Hammis Family Blog

Tag: La Caja China

Roasting a Pig with La Caja China

by on Jul.17, 2016, under General

A few years ago I attended my first pig roast done with a La Caja China roaster.  I didn’t know that’s what it was at the time, but I found out later.  They just said it was street tacos for a Super Bowl party.

That summer I decided I wanted to have a party at my house.  I was figuring about 30-40 people.  If I had a party though, how would I feed everyone?  I had a grill, but burgers and hot dogs and chicken are kind of staples of the summer party and kind of boring.  I could cater, but that gets expensive quick and a lot of those mass produced foods were staples at office gatherings and such.  Pizza, like burgers and dogs, was also out.  I hate asking people to bring a dish to pass as well.  It just seemed rude.  I thought back to the pig roast at the Super Bowl party and thought, I could probably do that.

So I called my friend who worked at the place where the party was and asked him about it.  He got me in touch with his chef, who told me about the process, offered to loan me his box, order a pig and prep it for me.  All I’d need to do is put the charcoal on.

Originally we were going to celebrate my brother in law’s birthday since it was near the time of our first party.  Then we had people that we invited say “hey, my birthday is just before the party!” or “my birthday is right after the party!”  I realized that since we don’t always have the time to get together for everyone’s birthday party, we could celebrate everyone’s birthday at the party.  Thus, the Birthday Party Pig Roast was born.

The first year the pig was prepped in a brine in a cooler with broth and vegetables and kept there until I started cooking.  I learned that year about letting the pig come up to temp.  I also misread the directions about the initial amount of charcoal to put on.  I put on 8 pounds when it should’ve been 18.  Trying to keep the temps moderate while also cooking and to an extent, thawing the pig at the same time met with unexpected results.  It took much longer than expected and I wound up scorching the skin after I flipped the pig.  Lesson learned there was to let the pig finish cooking and get to the 185 temp before flipping and only flip to finish off the skin and fat on that side.  It was still tasty though and everyone enjoyed it.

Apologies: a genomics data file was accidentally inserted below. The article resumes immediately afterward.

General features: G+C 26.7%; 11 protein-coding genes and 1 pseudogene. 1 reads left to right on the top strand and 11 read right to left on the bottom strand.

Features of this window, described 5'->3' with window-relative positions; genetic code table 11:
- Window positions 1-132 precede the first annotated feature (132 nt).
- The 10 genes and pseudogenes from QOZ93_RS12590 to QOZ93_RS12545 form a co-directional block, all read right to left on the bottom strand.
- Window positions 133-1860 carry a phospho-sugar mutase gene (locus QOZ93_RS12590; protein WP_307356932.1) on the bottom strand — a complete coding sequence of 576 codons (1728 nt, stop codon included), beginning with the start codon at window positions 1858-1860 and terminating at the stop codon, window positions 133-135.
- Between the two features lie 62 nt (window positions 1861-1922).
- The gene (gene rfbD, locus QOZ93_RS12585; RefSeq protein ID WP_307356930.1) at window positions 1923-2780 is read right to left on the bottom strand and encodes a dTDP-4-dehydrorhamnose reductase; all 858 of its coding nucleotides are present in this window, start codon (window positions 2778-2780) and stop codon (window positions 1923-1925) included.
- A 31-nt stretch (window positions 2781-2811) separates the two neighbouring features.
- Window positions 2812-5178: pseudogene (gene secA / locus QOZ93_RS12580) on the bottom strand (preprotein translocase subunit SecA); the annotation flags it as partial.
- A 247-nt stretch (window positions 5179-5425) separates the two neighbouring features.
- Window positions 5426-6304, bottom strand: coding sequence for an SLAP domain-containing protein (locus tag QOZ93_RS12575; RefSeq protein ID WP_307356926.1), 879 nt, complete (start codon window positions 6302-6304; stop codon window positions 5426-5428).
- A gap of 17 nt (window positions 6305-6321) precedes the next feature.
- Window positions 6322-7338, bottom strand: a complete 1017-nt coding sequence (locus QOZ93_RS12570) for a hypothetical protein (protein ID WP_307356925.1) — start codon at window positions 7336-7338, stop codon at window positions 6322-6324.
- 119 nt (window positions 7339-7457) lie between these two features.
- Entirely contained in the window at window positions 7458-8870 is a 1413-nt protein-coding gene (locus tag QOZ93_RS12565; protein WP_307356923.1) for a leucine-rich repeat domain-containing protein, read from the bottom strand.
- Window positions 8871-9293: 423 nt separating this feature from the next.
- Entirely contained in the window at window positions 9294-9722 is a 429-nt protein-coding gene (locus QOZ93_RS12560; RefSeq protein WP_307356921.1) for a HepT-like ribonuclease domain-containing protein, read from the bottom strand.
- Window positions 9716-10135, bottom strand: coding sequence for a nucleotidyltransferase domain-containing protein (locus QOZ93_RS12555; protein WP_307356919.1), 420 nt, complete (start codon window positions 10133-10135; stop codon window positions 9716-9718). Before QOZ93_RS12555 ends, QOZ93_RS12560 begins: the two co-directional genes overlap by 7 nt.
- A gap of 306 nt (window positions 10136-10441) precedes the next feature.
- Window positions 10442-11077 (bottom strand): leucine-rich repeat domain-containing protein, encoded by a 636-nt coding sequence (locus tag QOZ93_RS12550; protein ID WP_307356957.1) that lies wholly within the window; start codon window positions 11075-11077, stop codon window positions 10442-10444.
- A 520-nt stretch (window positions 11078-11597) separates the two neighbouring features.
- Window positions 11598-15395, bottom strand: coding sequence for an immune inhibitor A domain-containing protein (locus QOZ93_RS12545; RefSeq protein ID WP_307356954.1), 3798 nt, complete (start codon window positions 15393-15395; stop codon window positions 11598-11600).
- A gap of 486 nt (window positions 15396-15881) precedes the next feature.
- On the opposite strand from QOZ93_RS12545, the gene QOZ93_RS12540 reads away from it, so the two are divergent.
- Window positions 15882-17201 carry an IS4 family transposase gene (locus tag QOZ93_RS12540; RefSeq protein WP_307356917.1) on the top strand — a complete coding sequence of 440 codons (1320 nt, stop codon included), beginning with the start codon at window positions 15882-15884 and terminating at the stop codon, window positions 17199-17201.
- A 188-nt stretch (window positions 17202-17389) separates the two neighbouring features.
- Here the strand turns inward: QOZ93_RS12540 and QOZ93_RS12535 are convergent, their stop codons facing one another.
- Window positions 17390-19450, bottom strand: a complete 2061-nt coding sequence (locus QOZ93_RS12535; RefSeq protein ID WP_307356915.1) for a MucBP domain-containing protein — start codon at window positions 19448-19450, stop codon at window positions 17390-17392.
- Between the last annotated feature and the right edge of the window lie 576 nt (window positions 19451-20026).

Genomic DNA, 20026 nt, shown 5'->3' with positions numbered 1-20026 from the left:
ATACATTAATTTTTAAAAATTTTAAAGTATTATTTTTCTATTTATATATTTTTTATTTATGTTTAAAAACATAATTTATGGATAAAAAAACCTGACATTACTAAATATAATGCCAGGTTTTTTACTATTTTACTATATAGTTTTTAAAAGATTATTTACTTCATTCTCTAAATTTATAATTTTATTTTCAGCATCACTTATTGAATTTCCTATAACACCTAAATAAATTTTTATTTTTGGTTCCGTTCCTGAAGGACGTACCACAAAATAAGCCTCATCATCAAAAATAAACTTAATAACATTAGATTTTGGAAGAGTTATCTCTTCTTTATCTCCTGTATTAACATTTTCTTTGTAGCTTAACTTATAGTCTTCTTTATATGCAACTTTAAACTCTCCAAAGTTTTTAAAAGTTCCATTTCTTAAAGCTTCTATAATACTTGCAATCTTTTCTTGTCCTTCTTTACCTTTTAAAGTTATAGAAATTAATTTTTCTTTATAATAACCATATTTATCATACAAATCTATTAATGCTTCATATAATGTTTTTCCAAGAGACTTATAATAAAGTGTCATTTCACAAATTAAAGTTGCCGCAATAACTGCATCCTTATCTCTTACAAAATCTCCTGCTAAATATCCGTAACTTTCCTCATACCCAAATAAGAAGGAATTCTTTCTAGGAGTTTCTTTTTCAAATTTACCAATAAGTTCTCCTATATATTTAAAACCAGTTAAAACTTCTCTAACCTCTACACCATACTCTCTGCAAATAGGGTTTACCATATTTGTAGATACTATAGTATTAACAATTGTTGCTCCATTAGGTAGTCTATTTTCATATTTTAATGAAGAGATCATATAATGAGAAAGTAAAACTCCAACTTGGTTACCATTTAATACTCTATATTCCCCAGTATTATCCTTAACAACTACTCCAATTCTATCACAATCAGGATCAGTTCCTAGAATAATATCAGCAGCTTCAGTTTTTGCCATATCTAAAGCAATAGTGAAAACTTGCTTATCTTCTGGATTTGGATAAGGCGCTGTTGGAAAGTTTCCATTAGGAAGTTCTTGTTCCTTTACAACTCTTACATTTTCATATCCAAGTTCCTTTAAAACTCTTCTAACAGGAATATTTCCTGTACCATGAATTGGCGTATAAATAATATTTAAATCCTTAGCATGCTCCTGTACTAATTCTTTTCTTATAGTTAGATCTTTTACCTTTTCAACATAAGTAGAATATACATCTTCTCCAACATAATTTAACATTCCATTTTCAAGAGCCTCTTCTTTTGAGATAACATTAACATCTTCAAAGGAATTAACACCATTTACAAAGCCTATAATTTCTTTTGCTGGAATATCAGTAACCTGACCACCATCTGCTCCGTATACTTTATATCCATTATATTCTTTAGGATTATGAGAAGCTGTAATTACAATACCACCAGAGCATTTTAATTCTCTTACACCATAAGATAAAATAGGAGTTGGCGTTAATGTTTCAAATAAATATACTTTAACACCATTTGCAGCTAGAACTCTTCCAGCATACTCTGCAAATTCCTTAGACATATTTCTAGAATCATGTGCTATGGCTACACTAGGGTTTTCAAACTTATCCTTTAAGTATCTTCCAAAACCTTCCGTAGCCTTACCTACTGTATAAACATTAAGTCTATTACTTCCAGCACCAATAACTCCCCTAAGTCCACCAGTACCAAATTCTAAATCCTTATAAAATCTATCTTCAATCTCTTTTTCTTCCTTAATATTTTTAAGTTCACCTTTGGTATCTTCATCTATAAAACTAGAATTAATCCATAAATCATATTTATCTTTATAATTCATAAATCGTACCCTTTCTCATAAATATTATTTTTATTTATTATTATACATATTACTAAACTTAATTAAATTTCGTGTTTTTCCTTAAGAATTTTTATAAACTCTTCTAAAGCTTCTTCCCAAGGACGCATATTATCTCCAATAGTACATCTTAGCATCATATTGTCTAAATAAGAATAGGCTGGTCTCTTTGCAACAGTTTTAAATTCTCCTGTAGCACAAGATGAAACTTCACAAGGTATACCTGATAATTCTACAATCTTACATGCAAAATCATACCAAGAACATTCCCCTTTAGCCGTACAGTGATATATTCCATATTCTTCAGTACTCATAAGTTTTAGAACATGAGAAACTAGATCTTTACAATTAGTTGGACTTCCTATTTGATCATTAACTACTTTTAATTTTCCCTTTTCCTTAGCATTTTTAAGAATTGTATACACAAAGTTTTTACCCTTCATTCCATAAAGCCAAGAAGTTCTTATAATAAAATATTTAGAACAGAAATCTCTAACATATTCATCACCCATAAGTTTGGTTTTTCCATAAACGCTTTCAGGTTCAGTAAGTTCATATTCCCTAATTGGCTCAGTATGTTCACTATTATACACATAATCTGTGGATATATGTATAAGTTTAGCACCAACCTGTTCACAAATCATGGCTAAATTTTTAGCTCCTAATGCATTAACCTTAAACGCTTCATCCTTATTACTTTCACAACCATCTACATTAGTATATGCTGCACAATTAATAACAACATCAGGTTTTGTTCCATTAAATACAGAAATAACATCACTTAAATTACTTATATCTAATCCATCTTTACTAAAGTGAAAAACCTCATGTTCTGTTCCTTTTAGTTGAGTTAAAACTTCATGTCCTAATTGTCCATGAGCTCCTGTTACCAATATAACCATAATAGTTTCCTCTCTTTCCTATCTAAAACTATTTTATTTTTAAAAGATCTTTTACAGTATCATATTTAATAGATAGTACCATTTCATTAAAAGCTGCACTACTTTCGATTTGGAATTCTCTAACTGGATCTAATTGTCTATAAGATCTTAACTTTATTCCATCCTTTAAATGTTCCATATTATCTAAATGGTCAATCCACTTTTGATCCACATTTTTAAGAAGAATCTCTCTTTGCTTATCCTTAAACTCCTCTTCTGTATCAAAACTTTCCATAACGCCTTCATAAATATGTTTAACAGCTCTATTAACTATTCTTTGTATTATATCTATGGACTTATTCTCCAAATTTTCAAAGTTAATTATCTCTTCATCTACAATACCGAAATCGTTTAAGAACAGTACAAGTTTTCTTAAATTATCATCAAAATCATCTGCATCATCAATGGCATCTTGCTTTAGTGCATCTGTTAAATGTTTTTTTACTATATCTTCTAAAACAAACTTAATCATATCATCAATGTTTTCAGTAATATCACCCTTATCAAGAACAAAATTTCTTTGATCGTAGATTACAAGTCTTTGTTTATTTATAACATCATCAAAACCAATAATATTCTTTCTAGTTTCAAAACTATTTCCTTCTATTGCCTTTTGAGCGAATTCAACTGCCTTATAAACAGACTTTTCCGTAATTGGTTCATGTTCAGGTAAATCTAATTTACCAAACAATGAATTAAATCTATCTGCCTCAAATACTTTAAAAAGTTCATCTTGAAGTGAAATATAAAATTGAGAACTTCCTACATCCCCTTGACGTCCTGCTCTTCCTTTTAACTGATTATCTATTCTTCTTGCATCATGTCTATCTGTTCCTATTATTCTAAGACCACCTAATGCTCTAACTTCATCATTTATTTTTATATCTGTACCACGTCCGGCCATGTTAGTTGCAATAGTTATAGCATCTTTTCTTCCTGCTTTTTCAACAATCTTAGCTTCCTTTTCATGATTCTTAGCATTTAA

The second year I did things on my own.  I lost touch with the chef who had lent me his La Caja China the year before, so I bought my own.  I ordered it from Home Depot and it came with free shipping, but it was still on the expensive side.  I found a butcher who could order the pig for me locally and placed my order with them.  I told them how I was cooking it and how I would like it prepped and they had no problems with it.  The night before the roast I made the mojo marinade that is on the La Caja China website.  http://www.lacajachina.com/Mojo-Criollo_a/168.htm  I used the injector that I used on turkeys to inject the hams with some of the marinade.  Since I couldn’t find sour orange juice I was able to get a blended mix of orange and pineapple juice that worked well.  I’m not sure if it’s in the same ratio as in the recipe, but it worked.  This was the juice I got.  http://www.simplyorangejuice.com/product/orange-pineapple-juice  I just used 12 ounces of juice for each version of the recipe and then multiplied it by 3 instead of 4.  I also mixed some with the pig juices for a dipping sauce, but that wasn’t very popular with the guests.  The day of cooking I butterflied the pig, which takes a bit of effort.  You need to finish cutting the pig from neck to tail to open the cavity more, then cut down along each side of the spine to loosen the ribs.  Then you have to really lean into it and crack the ribs open so the pig will lay flat.  After I did that I used McCormick’s Grill Mates Pork Rub and rubbed the entire pig with it.  http://www.mccormick.com/grill-mates/flavors/dry-rubs/grill-mates-pork-rub  All of the prep work outside in 100 degree Texas heat helped to defrost the pig before I cooked it.  It came out really well that year, but I felt I could improve on it.  It wasn’t burnt, which was great, but still could use something.